Should you Rent or Buy Ansys HPC Solutions?

November 28, 2023 Adam Weaver

We get a lot of questions about the benefits of renting and purchasing Ansys HPC solutions. In general, rent is the entry model used to understand how often it is used and determine:

  • When it makes sense to purchase
  • How much to purchase

Let’s start with an analogy: You drive to work every day. Occasionally, you need to transport large items between two office locations. To meet your needs cost-effectively, it would be best to buy a commuter car and rent a transport vehicle when needed.

This same logic applies to Ansys HPC solutions.

Here’s an example that demonstrates why most companies we talk with end up both renting and buying:

The graph below represents annual computational needs divided by weeks. There are spikes when 256 cores are needed, but most of the time, it’s less than 100.

Based on the information above and the cost of renting space in the Cloud today, we would recommend owning 80% of the capacity and renting the 20% bursts (as Cloud options become more affordable, we will most likely recommend owning less and renting more):

Consider the Break-Even Point

By sorting the computational needs, we can easily see the best option for renting and buying the hardware and software:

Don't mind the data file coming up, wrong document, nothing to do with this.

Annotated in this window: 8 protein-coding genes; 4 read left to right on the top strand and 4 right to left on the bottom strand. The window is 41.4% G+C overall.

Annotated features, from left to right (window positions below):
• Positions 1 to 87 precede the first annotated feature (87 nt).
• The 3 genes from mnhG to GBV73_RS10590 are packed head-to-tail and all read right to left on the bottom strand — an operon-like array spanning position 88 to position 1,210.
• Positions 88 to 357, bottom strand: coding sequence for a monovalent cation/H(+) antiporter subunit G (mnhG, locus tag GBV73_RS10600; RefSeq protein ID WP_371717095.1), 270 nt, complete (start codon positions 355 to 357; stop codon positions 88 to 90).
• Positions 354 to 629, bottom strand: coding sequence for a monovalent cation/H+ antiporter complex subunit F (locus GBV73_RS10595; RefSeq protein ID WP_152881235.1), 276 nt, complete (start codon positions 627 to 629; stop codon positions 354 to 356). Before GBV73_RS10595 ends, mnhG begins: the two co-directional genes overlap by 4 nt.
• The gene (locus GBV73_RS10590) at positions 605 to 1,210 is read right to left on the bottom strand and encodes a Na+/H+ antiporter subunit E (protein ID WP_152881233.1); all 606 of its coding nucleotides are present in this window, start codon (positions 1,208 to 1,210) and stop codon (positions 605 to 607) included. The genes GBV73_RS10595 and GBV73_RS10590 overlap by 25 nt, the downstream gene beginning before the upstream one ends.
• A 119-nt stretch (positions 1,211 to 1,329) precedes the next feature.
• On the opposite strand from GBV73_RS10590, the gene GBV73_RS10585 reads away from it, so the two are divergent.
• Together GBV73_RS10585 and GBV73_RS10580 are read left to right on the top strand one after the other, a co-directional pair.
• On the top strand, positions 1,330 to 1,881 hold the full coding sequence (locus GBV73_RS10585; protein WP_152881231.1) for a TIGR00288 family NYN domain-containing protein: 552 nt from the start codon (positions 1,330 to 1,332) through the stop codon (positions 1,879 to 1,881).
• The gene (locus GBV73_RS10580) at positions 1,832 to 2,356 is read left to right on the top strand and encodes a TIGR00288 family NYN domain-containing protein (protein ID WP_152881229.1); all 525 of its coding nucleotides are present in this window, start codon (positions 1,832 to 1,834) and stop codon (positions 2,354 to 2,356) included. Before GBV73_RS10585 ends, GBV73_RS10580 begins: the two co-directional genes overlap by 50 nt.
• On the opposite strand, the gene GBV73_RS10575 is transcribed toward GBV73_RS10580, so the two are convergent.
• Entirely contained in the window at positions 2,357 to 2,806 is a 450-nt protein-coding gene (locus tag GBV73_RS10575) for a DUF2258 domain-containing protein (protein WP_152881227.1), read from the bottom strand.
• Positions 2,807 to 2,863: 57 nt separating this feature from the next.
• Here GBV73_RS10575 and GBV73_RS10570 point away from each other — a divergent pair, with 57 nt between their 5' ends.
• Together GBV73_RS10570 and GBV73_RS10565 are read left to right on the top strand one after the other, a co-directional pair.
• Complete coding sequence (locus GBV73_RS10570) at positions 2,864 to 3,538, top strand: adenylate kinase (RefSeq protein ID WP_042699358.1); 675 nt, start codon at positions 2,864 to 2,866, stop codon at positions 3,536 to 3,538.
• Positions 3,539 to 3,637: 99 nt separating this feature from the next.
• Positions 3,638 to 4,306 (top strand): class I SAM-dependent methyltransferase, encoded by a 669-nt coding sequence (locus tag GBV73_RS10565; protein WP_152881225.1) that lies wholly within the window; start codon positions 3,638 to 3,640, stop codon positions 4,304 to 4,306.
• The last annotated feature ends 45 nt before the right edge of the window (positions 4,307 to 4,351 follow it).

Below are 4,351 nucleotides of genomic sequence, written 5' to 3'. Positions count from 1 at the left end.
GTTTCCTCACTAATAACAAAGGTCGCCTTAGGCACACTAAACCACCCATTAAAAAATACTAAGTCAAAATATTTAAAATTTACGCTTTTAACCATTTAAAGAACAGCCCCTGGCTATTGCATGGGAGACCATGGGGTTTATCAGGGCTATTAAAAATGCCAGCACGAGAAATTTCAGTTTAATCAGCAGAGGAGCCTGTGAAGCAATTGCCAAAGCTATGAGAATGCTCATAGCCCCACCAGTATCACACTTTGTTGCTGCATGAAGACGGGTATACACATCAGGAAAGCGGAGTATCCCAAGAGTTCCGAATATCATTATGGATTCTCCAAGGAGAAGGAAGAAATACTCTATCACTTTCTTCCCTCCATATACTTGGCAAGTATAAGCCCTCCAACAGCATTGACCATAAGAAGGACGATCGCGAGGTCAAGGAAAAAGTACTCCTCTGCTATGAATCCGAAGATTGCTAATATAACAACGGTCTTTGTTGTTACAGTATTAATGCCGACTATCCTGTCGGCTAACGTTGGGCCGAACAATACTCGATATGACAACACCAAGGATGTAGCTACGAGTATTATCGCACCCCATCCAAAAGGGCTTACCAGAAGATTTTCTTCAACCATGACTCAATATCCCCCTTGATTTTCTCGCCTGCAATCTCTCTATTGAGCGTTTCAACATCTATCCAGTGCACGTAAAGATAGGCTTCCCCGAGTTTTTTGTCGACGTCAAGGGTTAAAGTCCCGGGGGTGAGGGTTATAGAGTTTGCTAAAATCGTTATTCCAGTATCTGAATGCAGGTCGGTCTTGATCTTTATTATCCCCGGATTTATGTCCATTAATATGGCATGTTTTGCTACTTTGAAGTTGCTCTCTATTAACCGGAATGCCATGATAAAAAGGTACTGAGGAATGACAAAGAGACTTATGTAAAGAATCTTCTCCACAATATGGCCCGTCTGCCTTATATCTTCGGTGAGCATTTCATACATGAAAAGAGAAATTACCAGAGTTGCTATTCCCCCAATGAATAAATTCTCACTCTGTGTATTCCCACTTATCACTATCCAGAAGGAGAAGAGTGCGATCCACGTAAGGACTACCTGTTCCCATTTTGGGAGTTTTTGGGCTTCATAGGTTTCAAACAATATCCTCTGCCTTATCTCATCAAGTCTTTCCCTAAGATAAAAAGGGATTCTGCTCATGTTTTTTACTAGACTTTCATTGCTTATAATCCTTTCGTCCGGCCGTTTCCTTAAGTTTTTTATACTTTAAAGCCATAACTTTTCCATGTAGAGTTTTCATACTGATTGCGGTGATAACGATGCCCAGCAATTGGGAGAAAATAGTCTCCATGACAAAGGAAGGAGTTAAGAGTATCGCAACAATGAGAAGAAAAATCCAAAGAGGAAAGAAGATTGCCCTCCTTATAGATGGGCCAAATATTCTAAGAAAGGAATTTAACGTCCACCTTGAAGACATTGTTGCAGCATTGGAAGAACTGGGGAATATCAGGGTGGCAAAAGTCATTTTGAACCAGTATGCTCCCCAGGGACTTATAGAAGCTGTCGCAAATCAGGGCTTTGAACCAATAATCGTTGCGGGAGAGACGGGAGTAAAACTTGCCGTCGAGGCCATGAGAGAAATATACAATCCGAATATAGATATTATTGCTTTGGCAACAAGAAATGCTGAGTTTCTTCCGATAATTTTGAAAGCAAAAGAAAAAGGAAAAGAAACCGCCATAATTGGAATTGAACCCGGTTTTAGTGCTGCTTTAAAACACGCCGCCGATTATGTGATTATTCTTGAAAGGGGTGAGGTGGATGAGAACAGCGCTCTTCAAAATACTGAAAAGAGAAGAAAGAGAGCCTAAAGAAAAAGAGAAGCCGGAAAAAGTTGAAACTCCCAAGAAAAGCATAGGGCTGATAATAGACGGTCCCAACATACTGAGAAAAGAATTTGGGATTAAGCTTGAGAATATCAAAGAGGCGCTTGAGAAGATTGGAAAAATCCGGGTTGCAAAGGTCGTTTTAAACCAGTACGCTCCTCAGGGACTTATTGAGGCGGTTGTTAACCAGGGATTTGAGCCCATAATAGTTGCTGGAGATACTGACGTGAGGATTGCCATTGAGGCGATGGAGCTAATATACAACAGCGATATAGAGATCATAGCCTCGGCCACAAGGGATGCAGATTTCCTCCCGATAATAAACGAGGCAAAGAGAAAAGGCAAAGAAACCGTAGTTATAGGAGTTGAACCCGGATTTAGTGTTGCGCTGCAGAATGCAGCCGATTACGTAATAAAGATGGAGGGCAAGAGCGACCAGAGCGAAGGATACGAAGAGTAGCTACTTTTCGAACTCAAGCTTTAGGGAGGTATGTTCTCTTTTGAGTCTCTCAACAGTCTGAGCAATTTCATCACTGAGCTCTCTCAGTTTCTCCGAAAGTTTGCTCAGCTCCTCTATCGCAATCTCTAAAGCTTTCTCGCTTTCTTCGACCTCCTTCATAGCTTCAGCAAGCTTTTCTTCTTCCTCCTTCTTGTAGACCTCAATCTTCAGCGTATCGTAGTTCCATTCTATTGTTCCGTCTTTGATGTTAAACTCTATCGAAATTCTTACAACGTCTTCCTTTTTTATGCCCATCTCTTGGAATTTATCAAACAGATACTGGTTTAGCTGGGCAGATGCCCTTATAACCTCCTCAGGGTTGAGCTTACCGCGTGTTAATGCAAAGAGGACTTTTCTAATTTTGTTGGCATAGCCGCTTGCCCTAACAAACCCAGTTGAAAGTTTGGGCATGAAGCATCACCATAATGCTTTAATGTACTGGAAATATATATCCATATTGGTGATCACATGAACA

A Look at the Numbers

If you use 256 cores for 8 to 10 hours per week (highlighted in red in the chart below), renting would cost between $1,000 - $2,000. Owning that capacity would cost approximately $100,000.

For the 32-96 cores used most often, renting would cost approximately $25,000 per year, and owning would cost just $20,000.

As an Ansys Elite Channel Partner, we can help you with both renting and owning Ansys HPC solutions. Contact us today to start a conversation about your specific situation.

About the Author

Adam Weaver

Adam oversees the technical operations at Rand Simulation and works to deliver solutions to customers in the form of both collaborative engineering consulting and software support and training. A graduate of Purdue University in Aerospace Engineering, Adam first began his career with a specialization in turbomachinery and heat transfer, utilizing Ansys CFD solutions to advance design efforts in gas-turbine cooling methodologies, and then later in broader turbomachinery applications. Since joining Rand, Adam has helped in the adoption of this technology across a wide range of industries including biomedical, marine, HVAC, pharmaceutical, food processing and cultivation, entertainment, and many more.

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